The Penultimate Budget Meeting (3)

(3rd in a series of posts on the Budget)

Here’s the proposed 2019 budget

Nicole Radzievich, “What Bethlehem taxpayers can expect from next year’s budget?” Morning Call, December 10, 2018.

Council President Waldron quipped about the full house at Town Hall on the 2 W. Market meetings compared to the 1 spectator at a $78m budget hearing.

So it goes. (Who recognizes that Kurt Vonnegut is still on Gadfly’s mind?)

There were five scheduled meetings of the Administration and City Council to discuss the 2019 budget.  One was snowed out. The last meeting was last night, and the sequence is well reported on in the above article by Nicole. Penultimate tinkering was done last night. The final, official budget will be voted on next Council meeting December 18. Some changes could occur before the vote. Here are some bullet points Gadfly plucked from Nicole’s article

  • $78m budget
  • 3.8% increase
  • + $34 for the average homeowner
  • a non-emergency call center will replace 911 service taken over by the county
  • city work force is down but pension payments rising
  • more road work will be done than in previous years
  • makeover at Memorial Pool
  • improvements to the Rose Garden
  • possible contribution to a feasibility study for a pedestrian bridge
  • uncertain amount but a one-time large tax income from Casino sale on the horizon
  • new fiscal plans for the Golf Course

Ho, hum, some people would say. But Gadfly found his very first experience with budget hearings very interesting. Here are a couple quick notes:

  • the interchanges were not only civil, but light and even humorous
  • no hassles like we hear about, for instance, in Allentown
  • it was good to hear and “recognize” department heads, people before mainly faceless
  • you can learn a lot when ideas are or have to be linked with money
  • neat seeing resident-based requests got into the budget

Gadfly’s antennae (he thinks he has more than one) were especially attuned to this last point. CM Reynolds introduced a request for Rose Garden money. CM Callahan pushed to increase it and to add funds for a pedestrian bridge feasibility study (funds for that seem to be imminently possible from the county and another granting agency as well). Rose Garden money was proposed out of the city budget, and additional money for the Rose Garden plus money for the bridge study were put on the list for consideration when that Casino tax income is definite. All of Council, as far as Gadfly could tell, were supportive of both the Rose Garden improvements and moving forward on study of the pedestrian bridge.

But what do the budget hearings look like? How does the process work?

Gadfly videographer Owen Gallagher took some video. We don’t have video editing software, so the following three clips are not focused on key moments or highlights but simply present the routine linear process (which had many twists and turns) monitored by President Waldron on the Rose Garden insertion into the budget. You can see CM Reynolds introduce the idea, then CM Callahan move to augment the idea. During the process you can see the mayor, especially Public Works head Mike Alkhal, and other Council members interact.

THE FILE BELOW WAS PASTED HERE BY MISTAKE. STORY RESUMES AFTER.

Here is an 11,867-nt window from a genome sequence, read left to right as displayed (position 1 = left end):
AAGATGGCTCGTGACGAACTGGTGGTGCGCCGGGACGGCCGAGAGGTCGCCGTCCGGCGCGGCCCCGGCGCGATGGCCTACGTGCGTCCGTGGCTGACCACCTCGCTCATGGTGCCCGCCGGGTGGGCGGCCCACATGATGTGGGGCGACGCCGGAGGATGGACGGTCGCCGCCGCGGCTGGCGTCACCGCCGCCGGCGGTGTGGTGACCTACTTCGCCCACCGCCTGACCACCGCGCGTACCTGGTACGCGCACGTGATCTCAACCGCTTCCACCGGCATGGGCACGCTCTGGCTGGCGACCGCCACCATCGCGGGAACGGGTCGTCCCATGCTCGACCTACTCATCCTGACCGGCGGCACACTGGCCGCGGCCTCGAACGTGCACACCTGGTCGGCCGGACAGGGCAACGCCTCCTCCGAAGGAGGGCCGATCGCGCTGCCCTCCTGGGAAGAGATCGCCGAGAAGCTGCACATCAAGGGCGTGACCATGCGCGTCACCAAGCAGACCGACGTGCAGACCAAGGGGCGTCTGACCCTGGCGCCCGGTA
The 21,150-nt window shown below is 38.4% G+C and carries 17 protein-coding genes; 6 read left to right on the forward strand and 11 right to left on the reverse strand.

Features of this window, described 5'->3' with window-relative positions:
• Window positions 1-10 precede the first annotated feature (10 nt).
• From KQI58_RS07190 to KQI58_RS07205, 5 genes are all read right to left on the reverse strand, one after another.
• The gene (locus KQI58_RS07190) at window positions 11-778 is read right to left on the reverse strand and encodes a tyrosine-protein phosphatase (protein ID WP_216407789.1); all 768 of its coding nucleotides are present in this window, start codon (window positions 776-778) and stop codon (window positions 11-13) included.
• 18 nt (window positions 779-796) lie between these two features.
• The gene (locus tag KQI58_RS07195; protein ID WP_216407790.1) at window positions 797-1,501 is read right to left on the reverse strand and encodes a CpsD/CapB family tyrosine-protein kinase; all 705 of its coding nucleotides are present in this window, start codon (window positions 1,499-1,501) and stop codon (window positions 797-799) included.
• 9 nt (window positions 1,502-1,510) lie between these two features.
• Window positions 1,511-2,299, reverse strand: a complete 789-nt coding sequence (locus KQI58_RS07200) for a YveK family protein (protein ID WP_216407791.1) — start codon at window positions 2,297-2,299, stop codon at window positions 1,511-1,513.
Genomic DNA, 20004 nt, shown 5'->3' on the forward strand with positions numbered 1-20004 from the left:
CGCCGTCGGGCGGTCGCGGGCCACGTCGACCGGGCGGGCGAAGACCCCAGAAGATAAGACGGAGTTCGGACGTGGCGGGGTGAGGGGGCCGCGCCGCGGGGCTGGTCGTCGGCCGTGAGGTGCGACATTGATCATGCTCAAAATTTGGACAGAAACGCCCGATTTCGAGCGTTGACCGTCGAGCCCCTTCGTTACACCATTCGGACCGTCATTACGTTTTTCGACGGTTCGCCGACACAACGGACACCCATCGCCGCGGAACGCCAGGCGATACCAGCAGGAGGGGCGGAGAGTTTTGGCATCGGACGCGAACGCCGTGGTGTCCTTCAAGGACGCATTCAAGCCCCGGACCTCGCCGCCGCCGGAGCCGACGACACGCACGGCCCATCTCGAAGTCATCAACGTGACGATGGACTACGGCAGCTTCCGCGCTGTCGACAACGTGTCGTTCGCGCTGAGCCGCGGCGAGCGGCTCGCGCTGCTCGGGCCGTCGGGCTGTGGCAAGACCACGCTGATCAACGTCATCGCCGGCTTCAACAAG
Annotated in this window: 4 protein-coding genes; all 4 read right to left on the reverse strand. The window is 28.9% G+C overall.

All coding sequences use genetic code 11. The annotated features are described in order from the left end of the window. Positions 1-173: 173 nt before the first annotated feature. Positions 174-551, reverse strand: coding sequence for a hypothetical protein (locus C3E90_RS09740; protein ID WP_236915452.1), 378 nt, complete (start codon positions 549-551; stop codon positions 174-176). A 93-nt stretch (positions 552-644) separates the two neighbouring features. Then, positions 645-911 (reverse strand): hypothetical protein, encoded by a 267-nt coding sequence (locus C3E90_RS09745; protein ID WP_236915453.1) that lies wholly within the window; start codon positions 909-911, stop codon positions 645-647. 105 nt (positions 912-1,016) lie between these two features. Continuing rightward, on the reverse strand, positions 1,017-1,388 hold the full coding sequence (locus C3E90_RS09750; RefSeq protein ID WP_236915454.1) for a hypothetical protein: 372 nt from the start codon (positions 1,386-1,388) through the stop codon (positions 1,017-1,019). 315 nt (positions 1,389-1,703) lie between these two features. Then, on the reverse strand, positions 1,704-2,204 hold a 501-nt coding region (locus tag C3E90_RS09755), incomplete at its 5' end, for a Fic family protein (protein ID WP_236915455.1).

It would take NFL films to make this visually “exciting,” but exciting things are happening nonetheless.

Proponents of the Rose Garden should get a thrill. Looks like $$$$ flowing your way.

Pedestrian bridge is also on the radar.

Here’s your local government operating in perhaps the most important thing they do.

Budget Hearing 12=4=-18 Rose Garden 1
Budget Hearing 12=4=-18 Rose Garden 2
Budget Hearing 12=4=-18 Rose Garden 3

As Gadfly wrote in post #1, there is a feeling among Council that the City is doing a good budget job (A+ credit rating), and that was reflected in final comments last night. Shown here is CM Reynolds’s offering of appreciation to the City, which were followed by equally gracious remarks by President Waldron that unfortunately we didn’t film.

One thought on “The Penultimate Budget Meeting (3)

  1. The city will receive a portion of the deed transfer tax if/when the Sands Casino is sold to Wind Creek. City should should be careful to not expect tax on entire purchase as my guess is the sale will be structured in two parts. First will be the value of the business side of the sale, on which no deeb transfer tax should be paid. Second will be the real estate value, on which the deed transfer tax will be paid. Structuring in this way can save millions of dollars for Sands and Wind Creek.

    Joking about the turnout seems a bit odd given all of the other issues residents are dealing with concerning our city government.

    Like

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